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History of the Rocket Research Institute, RNII
Previous chapter: History of Gas Dynamics Laboratory, GDL
Above: Launched on Nov. 25, 1933, GIRD-X became the first Soviet liquid-propellant rocket. Copyright © 2009 Anatoly Zak
The Jet Propulsion Research Institute, RNII, was officially created on September 21, 1933 in Moscow by Decree Number 113 of the Revolutionary Military Soviet, (signed by Tukhachevskiy) as a result of a merger between Gas Dynamics Laboratory, GDL in Leningrad (now St. Petersburg) and the Moscow-based Group for Investigation of Reactive Movement (MosGIRD). (2) On October 1, 1933, the GDL officially became a Leningrad branch (LO) of the RNII. (113)
On October 31, 1933, the Soviet of Labor and Defense issued a decree Number 104, placing the RNII under the jurisdiction of the People's Commissariat of Heavy Industry. (120) At the beginning of January 1934, the entire personnel of the GDL relocated from Leningrad to Moscow.
Ivan Kleimenov, the former chief at the GDL, was assigned to lead the RNII. For a short period of time, Sergei Korolev worked as deputy chief of RNII but, due to personality conflicts between him and the new chief Ivan Kleimenov and a chief engineer, Georgi Langemak, Korolev was reassigned to lead a department within RNII. In the post-Soviet period, archival records revealed a report to Kleimenov signed by Korolev on January 17, 1934, which contained harsh (and apparently unfounded) criticism of the production shop at the institute. Korolev demanded to fire entire management of the shop, however, it resulted in Kleimenov's request to the Central Committee of the Communist Party to fire Korolev! (84)
The matter was settled with Langemak replacing Korolev as deputy in January 1934. (126) Three years later in the wave of terror sweeping across the Soviet Union, this relatively minor administrative change made a difference between life and death for Korolev. However, the same move also guaranteed a death sentence for Langemak.
Leading engineers at RNII also comprised a Scientific Technical Council, NTS, which led the institute's activities. The NTS included Langemak, as a chairman, as well as V. P. Glushko, V. I. Dudakov, S. P. Korolev, Yu. A. Pobedonostsev, M. K. Tikhonravov. On June 23, 1935, Konstantin Tsiolkovskiy was elected an honorary member of the council. (81)
In 1936, the RNII was renamed into NII-3. The same year, the work on ballistic and cruise missiles, which employ liquid-fuel propulsion, was consolidated in a single department led by Korolev. (81)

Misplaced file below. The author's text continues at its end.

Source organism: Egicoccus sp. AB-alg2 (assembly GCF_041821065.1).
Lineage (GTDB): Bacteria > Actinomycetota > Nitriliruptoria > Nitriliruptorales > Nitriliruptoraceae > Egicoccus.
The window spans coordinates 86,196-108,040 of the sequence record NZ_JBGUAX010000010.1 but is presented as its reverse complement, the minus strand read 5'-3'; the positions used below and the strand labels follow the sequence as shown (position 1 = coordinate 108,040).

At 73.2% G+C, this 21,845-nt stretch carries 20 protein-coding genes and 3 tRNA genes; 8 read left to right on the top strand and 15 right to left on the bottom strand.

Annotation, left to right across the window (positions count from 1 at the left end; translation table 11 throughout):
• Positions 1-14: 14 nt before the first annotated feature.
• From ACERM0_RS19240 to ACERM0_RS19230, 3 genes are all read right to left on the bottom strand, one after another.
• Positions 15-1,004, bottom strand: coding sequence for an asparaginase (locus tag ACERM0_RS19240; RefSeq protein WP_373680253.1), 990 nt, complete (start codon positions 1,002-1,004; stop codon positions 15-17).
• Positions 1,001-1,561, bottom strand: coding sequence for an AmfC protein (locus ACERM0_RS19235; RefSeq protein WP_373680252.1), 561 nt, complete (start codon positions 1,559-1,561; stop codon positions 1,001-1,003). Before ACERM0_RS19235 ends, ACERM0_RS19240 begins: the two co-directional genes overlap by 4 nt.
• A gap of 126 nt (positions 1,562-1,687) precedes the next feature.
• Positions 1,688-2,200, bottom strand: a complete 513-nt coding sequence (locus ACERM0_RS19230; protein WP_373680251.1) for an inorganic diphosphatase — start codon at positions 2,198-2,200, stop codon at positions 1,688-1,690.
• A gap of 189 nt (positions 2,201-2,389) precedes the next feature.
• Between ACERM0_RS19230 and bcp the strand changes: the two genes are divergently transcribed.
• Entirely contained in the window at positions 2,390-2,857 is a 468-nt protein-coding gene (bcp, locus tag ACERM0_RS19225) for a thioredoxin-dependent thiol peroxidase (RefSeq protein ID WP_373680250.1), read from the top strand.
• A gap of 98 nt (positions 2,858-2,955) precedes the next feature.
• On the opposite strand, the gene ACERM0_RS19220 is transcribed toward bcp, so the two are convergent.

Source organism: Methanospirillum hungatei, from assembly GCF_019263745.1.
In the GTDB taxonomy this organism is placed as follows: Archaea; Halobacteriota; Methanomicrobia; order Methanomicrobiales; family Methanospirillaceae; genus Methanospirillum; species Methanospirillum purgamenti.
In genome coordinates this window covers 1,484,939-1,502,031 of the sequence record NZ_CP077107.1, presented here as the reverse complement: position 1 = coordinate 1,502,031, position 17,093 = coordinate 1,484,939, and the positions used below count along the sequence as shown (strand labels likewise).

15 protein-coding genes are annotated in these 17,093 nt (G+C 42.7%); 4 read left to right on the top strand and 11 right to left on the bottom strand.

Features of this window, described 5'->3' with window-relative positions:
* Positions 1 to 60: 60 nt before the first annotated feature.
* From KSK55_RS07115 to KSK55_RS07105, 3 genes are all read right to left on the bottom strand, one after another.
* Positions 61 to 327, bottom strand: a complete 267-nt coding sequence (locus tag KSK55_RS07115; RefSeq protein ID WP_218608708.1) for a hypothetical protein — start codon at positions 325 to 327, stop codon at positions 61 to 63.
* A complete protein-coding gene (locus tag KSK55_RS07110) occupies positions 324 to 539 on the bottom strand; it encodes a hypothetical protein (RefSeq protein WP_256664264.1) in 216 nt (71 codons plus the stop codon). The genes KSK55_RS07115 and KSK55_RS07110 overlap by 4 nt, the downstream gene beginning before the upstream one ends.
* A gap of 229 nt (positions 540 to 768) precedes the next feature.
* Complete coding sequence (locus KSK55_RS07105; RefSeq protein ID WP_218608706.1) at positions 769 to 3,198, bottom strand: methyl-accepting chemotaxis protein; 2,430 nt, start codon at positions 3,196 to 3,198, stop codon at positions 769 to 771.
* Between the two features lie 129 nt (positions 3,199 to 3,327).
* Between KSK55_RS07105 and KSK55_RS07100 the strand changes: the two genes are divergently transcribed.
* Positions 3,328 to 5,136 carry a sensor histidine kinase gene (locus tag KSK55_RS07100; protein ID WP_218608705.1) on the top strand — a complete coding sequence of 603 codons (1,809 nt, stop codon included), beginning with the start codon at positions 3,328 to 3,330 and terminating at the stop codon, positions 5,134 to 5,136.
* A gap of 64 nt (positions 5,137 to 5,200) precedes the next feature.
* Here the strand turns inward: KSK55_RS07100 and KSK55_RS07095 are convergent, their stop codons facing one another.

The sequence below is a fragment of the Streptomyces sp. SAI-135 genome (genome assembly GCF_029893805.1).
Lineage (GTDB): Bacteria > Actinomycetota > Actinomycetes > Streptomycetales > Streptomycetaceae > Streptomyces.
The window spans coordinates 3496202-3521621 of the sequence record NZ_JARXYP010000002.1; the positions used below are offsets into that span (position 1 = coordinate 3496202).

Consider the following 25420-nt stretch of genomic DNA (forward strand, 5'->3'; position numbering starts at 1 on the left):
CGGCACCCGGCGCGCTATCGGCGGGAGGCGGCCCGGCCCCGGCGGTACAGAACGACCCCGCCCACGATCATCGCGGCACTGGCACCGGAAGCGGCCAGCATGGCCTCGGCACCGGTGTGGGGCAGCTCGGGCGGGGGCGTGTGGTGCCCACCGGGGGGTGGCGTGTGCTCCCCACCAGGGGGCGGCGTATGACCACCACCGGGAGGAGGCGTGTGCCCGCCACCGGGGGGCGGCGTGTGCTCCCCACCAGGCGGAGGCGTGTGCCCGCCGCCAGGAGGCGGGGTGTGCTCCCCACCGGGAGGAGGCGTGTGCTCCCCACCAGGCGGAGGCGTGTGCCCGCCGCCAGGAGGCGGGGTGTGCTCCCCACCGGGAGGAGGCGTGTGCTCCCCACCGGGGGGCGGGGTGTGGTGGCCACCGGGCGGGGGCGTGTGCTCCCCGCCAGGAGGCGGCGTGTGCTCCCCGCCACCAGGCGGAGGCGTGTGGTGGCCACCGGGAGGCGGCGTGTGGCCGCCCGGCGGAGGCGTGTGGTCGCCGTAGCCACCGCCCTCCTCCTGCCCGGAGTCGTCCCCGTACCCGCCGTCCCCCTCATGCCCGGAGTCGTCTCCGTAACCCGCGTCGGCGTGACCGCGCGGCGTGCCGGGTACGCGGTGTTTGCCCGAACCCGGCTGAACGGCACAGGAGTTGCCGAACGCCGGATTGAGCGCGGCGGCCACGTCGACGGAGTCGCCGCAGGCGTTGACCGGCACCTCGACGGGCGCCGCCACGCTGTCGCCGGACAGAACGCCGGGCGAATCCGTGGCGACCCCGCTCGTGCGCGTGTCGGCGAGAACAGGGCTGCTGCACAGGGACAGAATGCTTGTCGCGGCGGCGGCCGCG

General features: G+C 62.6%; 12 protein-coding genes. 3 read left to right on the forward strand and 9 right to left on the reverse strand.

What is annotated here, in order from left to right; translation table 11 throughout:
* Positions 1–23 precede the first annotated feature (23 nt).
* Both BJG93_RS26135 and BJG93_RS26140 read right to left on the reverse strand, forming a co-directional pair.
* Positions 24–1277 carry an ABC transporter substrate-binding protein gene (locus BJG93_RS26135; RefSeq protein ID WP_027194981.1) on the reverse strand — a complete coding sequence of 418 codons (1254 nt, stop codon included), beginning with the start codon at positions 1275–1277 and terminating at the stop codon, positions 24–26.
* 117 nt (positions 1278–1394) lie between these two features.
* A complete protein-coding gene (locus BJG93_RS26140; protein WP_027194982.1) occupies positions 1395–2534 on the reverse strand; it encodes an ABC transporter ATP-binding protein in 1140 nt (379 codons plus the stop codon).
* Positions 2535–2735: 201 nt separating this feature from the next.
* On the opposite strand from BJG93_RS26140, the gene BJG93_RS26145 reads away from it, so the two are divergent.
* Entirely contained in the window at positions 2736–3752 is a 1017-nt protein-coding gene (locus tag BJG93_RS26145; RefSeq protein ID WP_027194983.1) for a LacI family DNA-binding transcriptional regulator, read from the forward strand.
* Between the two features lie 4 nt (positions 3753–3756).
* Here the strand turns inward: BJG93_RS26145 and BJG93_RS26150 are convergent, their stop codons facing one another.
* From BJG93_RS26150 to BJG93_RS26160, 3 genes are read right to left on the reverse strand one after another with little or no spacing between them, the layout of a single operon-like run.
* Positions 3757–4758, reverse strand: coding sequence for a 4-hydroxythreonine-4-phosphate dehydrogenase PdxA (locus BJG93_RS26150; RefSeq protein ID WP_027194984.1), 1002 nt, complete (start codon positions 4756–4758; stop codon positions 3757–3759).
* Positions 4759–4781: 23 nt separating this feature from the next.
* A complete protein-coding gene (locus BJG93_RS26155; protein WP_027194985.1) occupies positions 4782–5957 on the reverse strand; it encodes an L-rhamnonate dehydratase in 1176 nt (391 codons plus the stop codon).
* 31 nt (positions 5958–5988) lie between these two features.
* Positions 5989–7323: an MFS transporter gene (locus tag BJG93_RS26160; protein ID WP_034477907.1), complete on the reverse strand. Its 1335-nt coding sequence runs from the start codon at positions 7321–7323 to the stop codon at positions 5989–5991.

By 1937, the reign of terror unleashed by Stalin and his associates reached its apogee. Although there wasn't a single individual in the nation who could feel safe from repression, the Soviet intelligentsia with any apparent or assumed links to the old revolutionary Bolshevik elite became one of the primary targets of Stalin's purges. Not surprisingly, this made the RNII leadership, a perfect victim of Stalin's henchmen.
On June 13, 1937, Soviet citizens were stunned by news that Marshall Tukhachevskiy, a towering figure in the Bolshevik party, had been arrested and executed as an "enemy of the people." Tukhachevskiy was the original patron of the NII-3 and arrests within the institute followed. The institute's director and his deputy were executed, while leading engineers Valentin Glushko and Sergei Korolev were given long prison terms.
Andrei Kostikov, who according to Russian historians might have inspired the arrests in the NII-3 to advance his own career, took over the directorship at the institute. (83) Under Kostikov's watch the NII-3 finalized the development of unguided short-range missiles, which became known during the World War II as Katyusha rockets. In the following years, the official Soviet historians' portrayal of Kostikov as a "father" of the legendary weapon, led to a great deal of discontent among the veterans of the Soviet rocket industry. However, not until Mikhail Gorbachev reversed pro-Stalinist policies of the Soviet government at the end of the 1980s, was uncensored assessment of history made possible.
In October 1941, in the face of the German advance toward Moscow, the RNII was evacuated to the Ural region. (128)